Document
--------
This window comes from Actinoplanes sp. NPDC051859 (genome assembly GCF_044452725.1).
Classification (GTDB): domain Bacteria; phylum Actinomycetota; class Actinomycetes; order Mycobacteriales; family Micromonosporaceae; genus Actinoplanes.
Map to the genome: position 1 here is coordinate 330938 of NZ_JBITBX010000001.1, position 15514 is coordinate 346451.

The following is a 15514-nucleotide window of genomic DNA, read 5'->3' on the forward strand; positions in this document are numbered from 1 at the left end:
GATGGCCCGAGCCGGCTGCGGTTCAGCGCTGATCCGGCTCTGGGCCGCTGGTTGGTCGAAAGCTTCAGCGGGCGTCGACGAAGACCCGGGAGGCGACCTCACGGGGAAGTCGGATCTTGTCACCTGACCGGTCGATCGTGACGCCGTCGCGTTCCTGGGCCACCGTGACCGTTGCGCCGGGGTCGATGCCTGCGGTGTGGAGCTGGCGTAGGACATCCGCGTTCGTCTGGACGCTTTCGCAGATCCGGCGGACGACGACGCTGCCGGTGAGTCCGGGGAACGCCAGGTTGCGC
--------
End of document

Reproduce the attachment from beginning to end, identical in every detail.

This window comes from Actinoplanes sp. NPDC051859 (genome assembly GCF_044452725.1).
Classification (GTDB): domain Bacteria; phylum Actinomycetota; class Actinomycetes; order Mycobacteriales; family Micromonosporaceae; genus Actinoplanes.
Map to the genome: position 1 here is coordinate 330938 of NZ_JBITBX010000001.1, position 15514 is coordinate 346451.

The following is a 15514-nucleotide window of genomic DNA, read 5'->3' on the forward strand; positions in this document are numbered from 1 at the left end:
GATGGCCCGAGCCGGCTGCGGTTCAGCGCTGATCCGGCTCTGGGCCGCTGGTTGGTCGAAAGCTTCAGCGGGCGTCGACGAAGACCCGGGAGGCGACCTCACGGGGAAGTCGGATCTTGTCACCTGACCGGTCGATCGTGACGCCGTCGCGTTCCTGGGCCACCGTGACCGTTGCGCCGGGGTCGATGCCTGCGGTGTGGAGCTGGCGTAGGACATCCGCGTTCGTCTGGACGCTTTCGCAGATCCGGCGGACGACGACGCTGCCGGTGAGTCCGGGGAACGCCAGGTTGCGC